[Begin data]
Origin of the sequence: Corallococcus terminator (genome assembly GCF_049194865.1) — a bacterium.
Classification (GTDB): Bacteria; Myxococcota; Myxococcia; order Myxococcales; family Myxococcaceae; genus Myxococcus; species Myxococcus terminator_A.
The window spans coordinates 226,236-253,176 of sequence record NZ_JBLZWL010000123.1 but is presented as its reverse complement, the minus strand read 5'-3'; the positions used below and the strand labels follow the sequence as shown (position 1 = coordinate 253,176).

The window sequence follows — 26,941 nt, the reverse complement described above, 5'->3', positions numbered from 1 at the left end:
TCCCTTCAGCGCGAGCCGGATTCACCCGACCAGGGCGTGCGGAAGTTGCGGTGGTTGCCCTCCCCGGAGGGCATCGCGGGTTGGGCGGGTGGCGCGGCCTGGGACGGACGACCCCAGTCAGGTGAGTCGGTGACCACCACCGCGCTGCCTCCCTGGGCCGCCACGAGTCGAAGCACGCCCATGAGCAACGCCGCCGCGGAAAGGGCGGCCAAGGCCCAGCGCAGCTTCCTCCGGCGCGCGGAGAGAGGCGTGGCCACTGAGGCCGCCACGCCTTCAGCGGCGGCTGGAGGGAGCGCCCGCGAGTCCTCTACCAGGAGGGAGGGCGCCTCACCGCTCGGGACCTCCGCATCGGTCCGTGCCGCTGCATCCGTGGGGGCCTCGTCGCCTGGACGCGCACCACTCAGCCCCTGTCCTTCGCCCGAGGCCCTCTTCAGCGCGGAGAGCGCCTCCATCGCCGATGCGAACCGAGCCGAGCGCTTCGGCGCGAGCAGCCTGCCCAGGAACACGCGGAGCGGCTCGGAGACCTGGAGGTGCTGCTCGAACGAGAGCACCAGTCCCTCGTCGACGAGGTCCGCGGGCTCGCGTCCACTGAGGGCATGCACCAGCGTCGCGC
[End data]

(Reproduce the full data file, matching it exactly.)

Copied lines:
Origin of the sequence: Corallococcus terminator (genome assembly GCF_049194865.1) — a bacterium.
Classification (GTDB): Bacteria; Myxococcota; Myxococcia; order Myxococcales; family Myxococcaceae; genus Myxococcus; species Myxococcus terminator_A.
The window spans coordinates 226,236-253,176 of sequence record NZ_JBLZWL010000123.1 but is presented as its reverse complement, the minus strand read 5'-3'; the positions used below and the strand labels follow the sequence as shown (position 1 = coordinate 253,176).

The window sequence follows — 26,941 nt, the reverse complement described above, 5'->3', positions numbered from 1 at the left end:
TCCCTTCAGCGCGAGCCGGATTCACCCGACCAGGGCGTGCGGAAGTTGCGGTGGTTGCCCTCCCCGGAGGGCATCGCGGGTTGGGCGGGTGGCGCGGCCTGGGACGGACGACCCCAGTCAGGTGAGTCGGTGACCACCACCGCGCTGCCTCCCTGGGCCGCCACGAGTCGAAGCACGCCCATGAGCAACGCCGCCGCGGAAAGGGCGGCCAAGGCCCAGCGCAGCTTCCTCCGGCGCGCGGAGAGAGGCGTGGCCACTGAGGCCGCCACGCCTTCAGCGGCGGCTGGAGGGAGCGCCCGCGAGTCCTCTACCAGGAGGGAGGGCGCCTCACCGCTCGGGACCTCCGCATCGGTCCGTGCCGCTGCATCCGTGGGGGCCTCGTCGCCTGGACGCGCACCACTCAGCCCCTGTCCTTCGCCCGAGGCCCTCTTCAGCGCGGAGAGCGCCTCCATCGCCGATGCGAACCGAGCCGAGCGCTTCGGCGCGAGCAGCCTGCCCAGGAACACGCGGAGCGGCTCGGAGACCTGGAGGTGCTGCTCGAACGAGAGCACCAGTCCCTCGTCGACGAGGTCCGCGGGCTCGCGTCCACTGAGGGCATGCACCAGCGTCGCGC